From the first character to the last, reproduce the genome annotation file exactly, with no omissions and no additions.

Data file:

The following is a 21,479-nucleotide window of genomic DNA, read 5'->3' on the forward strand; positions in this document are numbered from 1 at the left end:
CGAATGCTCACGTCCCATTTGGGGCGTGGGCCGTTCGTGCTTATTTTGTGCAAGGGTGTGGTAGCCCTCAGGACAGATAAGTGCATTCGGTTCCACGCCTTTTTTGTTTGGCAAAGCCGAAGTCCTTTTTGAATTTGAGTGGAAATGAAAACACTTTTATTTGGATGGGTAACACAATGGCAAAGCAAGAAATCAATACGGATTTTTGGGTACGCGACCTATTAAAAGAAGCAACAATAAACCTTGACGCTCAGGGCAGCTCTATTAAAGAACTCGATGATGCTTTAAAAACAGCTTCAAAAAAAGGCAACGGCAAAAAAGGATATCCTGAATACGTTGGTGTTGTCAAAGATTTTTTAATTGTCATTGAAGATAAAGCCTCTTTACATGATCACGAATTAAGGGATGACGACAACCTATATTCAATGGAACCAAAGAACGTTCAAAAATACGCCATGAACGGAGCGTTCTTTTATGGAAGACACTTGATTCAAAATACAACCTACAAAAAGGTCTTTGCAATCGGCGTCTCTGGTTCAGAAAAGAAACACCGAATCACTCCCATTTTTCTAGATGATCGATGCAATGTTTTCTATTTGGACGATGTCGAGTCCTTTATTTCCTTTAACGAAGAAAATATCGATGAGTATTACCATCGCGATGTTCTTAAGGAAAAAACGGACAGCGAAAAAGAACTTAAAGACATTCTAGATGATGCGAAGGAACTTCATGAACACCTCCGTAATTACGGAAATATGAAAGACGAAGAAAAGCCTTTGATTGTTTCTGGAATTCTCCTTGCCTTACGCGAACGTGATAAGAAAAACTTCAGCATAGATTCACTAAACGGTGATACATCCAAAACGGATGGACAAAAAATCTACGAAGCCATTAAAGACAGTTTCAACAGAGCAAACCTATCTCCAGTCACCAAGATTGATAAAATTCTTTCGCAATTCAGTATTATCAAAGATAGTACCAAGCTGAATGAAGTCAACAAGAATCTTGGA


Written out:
The following is a 21,479-nucleotide window of genomic DNA, read 5'->3' on the forward strand; positions in this document are numbered from 1 at the left end:
CGAATGCTCACGTCCCATTTGGGGCGTGGGCCGTTCGTGCTTATTTTGTGCAAGGGTGTGGTAGCCCTCAGGACAGATAAGTGCATTCGGTTCCACGCCTTTTTTGTTTGGCAAAGCCGAAGTCCTTTTTGAATTTGAGTGGAAATGAAAACACTTTTATTTGGATGGGTAACACAATGGCAAAGCAAGAAATCAATACGGATTTTTGGGTACGCGACCTATTAAAAGAAGCAACAATAAACCTTGACGCTCAGGGCAGCTCTATTAAAGAACTCGATGATGCTTTAAAAACAGCTTCAAAAAAAGGCAACGGCAAAAAAGGATATCCTGAATACGTTGGTGTTGTCAAAGATTTTTTAATTGTCATTGAAGATAAAGCCTCTTTACATGATCACGAATTAAGGGATGACGACAACCTATATTCAATGGAACCAAAGAACGTTCAAAAATACGCCATGAACGGAGCGTTCTTTTATGGAAGACACTTGATTCAAAATACAACCTACAAAAAGGTCTTTGCAATCGGCGTCTCTGGTTCAGAAAAGAAACACCGAATCACTCCCATTTTTCTAGATGATCGATGCAATGTTTTCTATTTGGACGATGTCGAGTCCTTTATTTCCTTTAACGAAGAAAATATCGATGAGTATTACCATCGCGATGTTCTTAAGGAAAAAACGGACAGCGAAAAAGAACTTAAAGACATTCTAGATGATGCGAAGGAACTTCATGAACACCTCCGTAATTACGGAAATATGAAAGACGAAGAAAAGCCTTTGATTGTTTCTGGAATTCTCCTTGCCTTACGCGAACGTGATAAGAAAAACTTCAGCATAGATTCACTAAACGGTGATACATCCAAAACGGATGGACAAAAAATCTACGAAGCCATTAAAGACAGTTTCAACAGAGCAAACCTATCTCCAGTCACCAAGATTGATAAAATTCTTTCGCAATTCAGTATTATCAAAGATAGTACCAAGCTGAATGAAGTCAACAAGAATCTTGGA